Even after three decades of continuous activity, the Kronos Quartet continues to come up with fresh ideas from out of the blue. The foursome’s latest album, “The Cusp Of Magic” (Nonesuch), renews their collaboration with Terry Riley, but this time with the exotic inclusion of Chinese pipa player Wu Man and a gaggle of toy instruments. For their current “Nunavut” tour, they have joined forces with the electrifying Inuit throat singer Tanya Tagaq to push the boundaries of the string quartet almost into the danger zone. Where Kronos will venture next, perhaps they don’t even know yet.
Nunavut is the vast, icy Canadian territory of land mass, islands and inlets that extends nearly all the way to the North Pole — and such isolation no doubt contributed to the uniqueness of the guttural, wordless, improvisatory Inuit vocal style. Tagaq seems to have taken this even further; as Kronos first violinist David Harrington suggests, she does sound like Jimi Hendrix’s guitar at times with her divebombing effects, high-pitched bird noises, electronic-like buzzings and such.
There is another ingredient that both Taraq and Hendrix use — sex. Granted, her collaborative piece with Kronos, “Nunavut,” is strictly grounded in the Inuit game of competitive singing, where two vocalists get in each other’s faces and rev up the pace until one or the other drops out. But to this suggestible listener (and surely many others) in Walt Disney Concert Hall Saturday night, when Tagaq strolled from one Kronos member to the next, her breathing getting heavier as each player produced louder and more violent sounds, it was — to put it bluntly — like a musical gangbang.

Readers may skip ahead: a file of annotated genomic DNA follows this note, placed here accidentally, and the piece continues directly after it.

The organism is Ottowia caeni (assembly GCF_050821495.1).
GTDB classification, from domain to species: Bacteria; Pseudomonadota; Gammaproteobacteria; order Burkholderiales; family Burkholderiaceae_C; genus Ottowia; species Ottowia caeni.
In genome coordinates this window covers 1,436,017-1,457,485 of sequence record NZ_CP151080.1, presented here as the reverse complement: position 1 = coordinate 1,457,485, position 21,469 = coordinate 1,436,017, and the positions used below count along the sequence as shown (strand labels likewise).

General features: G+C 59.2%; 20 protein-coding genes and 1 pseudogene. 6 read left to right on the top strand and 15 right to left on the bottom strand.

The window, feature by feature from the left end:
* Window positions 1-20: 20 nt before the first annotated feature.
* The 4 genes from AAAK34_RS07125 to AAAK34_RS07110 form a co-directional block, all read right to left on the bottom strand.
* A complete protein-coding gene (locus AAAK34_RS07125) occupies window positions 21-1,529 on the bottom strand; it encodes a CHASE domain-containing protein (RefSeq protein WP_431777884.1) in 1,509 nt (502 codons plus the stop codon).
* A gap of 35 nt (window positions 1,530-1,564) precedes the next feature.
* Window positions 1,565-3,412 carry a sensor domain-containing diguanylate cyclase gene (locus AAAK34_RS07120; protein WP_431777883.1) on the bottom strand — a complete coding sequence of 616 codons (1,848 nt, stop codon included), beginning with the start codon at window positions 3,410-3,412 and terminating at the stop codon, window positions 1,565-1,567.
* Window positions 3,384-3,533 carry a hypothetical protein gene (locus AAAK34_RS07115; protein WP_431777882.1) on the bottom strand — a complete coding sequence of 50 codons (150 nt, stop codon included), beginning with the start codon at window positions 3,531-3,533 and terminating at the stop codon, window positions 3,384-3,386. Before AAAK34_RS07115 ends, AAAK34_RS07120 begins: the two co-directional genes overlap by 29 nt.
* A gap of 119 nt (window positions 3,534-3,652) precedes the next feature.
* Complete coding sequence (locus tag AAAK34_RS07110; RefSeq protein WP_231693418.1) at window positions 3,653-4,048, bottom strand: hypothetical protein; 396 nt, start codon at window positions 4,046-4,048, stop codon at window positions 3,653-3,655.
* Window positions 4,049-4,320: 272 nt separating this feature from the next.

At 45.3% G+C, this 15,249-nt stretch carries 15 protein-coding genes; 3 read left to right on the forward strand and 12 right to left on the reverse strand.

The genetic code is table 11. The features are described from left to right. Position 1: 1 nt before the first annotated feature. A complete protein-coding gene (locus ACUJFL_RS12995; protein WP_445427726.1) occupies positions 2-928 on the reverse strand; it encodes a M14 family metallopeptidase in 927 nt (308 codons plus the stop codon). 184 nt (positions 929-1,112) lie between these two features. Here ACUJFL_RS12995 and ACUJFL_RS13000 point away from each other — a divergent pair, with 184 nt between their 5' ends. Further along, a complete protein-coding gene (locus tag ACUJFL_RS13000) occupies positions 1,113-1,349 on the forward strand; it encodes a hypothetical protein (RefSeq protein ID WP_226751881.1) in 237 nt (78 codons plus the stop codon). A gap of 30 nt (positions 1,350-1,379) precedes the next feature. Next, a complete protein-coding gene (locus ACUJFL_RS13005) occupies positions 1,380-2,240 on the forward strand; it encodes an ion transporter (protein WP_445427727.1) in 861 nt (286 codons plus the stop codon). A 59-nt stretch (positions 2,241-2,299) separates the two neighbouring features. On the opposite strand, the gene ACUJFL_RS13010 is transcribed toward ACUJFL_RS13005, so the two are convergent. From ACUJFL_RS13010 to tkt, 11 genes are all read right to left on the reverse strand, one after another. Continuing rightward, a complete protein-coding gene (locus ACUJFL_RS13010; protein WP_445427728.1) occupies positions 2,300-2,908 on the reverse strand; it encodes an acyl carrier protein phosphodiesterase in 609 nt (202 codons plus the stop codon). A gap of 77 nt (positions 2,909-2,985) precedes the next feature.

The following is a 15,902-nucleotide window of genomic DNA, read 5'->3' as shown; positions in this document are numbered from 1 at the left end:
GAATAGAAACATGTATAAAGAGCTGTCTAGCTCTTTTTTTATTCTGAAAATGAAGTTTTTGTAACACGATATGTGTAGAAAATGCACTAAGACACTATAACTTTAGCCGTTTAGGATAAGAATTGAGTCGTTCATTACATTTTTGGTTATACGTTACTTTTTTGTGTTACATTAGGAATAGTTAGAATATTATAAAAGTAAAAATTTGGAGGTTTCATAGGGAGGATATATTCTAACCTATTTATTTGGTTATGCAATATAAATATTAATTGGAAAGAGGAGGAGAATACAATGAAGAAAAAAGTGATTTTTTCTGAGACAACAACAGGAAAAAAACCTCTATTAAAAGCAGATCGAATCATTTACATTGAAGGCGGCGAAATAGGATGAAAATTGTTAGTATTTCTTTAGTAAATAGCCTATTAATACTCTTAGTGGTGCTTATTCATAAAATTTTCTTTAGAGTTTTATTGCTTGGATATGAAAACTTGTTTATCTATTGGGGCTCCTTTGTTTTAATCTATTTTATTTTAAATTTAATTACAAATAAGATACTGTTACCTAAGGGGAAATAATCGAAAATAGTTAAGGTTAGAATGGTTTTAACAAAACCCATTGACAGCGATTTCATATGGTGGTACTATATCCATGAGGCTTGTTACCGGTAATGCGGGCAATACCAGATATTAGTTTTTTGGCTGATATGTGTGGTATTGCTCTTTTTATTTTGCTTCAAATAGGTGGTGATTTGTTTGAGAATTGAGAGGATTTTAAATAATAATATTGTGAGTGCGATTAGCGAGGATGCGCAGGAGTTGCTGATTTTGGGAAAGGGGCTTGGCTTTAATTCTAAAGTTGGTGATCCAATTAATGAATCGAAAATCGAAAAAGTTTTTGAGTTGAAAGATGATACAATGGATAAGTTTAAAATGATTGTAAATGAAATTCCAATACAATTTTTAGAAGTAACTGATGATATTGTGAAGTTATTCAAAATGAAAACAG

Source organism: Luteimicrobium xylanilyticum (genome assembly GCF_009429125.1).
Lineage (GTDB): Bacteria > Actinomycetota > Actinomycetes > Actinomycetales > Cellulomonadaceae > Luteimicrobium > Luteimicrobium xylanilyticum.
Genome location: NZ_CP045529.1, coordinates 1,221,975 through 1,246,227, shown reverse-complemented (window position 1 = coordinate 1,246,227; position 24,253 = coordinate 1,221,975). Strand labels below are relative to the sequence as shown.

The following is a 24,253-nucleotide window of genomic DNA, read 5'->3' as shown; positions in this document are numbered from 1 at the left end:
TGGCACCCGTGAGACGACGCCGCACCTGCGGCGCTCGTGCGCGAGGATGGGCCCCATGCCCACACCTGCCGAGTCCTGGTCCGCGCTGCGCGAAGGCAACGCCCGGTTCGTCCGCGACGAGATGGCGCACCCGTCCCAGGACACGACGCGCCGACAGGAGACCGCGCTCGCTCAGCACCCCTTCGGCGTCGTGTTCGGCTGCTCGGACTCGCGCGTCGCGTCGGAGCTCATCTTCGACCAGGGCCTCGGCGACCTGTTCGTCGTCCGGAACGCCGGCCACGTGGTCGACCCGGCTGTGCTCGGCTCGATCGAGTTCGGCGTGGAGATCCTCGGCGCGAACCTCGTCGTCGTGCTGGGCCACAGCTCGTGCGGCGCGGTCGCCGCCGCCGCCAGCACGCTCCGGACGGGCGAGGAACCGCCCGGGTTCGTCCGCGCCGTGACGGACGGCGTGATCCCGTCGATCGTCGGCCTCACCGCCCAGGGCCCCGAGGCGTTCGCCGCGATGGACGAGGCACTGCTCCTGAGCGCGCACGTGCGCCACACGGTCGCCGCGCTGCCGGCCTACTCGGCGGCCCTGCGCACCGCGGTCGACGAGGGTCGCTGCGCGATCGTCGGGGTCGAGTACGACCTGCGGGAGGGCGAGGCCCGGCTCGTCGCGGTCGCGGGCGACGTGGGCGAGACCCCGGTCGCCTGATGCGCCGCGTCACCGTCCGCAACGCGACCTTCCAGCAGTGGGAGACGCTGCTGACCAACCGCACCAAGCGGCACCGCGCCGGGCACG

Derek Charke’s 30-minute “Tundra Songs,” commissioned for Kronos and Tagaq by the Los Angeles Philharmonic Assn., was considerably less erotic, with tapes of man-made and natural Arctic sounds circulating now and then through minimalist, folk-like, soaring, occasionally melodramatic patterns by the quartet.
The idea of North (in Glenn Gould’s phrase) extended through the rest of the program via the funky scrapings, bongings and bingings of “Work” by Norway’s Xploding Plastix, the droning minimalism and classical pastiche of “The Fly Freer” by Icelandic band Sigur Ros, dignified Swedish folk song “Tusen Tankar,” and a pair of Finnish works, Kimmo Pohjonen and Samuli Kosminen’s “Avara” and Kaija Saariaho’s “Nymphea.” The latter, with its dissonant rustlings and virulent fizzings encased in a computer-generated halo, was the only piece that was familiar to Kronos watchers — another sign that the group remains obsessed with change.